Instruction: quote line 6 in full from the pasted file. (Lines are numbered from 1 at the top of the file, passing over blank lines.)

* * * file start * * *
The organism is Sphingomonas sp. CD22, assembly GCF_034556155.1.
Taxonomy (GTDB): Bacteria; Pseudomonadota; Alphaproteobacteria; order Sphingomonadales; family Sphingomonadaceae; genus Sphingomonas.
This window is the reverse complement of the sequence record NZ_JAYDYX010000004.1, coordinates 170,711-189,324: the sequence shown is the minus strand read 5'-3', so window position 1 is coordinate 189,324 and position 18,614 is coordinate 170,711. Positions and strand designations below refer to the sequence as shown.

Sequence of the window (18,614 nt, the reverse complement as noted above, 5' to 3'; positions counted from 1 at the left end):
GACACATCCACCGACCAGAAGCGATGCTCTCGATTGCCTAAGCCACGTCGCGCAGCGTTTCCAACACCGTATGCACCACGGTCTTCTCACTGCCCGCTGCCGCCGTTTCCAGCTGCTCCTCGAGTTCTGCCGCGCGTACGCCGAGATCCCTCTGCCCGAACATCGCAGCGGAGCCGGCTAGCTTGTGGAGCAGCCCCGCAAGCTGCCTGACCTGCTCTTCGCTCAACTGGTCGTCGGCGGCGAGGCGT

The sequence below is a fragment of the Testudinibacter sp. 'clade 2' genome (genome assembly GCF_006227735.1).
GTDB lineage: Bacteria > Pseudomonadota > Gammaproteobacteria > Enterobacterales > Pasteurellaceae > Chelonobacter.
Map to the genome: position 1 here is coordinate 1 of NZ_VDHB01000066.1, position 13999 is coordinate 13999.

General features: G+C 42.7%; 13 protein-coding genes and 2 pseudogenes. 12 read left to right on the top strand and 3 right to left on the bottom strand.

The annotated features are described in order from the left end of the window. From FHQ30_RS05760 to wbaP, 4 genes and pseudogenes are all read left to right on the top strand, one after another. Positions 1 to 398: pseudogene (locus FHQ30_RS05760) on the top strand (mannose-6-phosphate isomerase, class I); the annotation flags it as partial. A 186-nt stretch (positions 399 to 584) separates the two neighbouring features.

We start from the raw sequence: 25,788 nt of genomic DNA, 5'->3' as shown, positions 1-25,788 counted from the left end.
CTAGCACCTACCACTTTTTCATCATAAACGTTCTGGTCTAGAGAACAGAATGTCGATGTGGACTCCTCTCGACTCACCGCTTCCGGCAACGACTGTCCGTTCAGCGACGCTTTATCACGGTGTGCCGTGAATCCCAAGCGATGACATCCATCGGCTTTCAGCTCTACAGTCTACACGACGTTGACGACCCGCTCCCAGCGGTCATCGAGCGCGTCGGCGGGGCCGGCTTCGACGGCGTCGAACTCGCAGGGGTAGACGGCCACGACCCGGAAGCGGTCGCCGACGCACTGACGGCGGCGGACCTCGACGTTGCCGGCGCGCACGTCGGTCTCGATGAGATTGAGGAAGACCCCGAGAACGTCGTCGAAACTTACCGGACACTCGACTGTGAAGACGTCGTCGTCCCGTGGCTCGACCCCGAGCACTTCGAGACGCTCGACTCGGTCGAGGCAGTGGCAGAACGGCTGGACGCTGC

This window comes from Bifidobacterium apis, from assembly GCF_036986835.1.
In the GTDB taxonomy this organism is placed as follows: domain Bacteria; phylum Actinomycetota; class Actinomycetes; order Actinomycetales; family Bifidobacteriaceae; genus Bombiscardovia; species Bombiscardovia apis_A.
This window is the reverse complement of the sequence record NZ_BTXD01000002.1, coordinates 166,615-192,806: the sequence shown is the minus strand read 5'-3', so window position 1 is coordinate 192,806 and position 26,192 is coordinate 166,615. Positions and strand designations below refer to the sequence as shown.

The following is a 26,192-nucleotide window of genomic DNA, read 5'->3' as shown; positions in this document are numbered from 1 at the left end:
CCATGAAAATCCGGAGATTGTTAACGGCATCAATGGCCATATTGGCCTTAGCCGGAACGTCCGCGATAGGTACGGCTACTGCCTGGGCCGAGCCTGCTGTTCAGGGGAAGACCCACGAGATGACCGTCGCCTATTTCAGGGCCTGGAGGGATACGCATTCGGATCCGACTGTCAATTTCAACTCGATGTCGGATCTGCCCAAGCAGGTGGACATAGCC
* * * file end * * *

The sequence below is a fragment of the Testudinibacter sp. 'clade 2' genome (genome assembly GCF_006227735.1).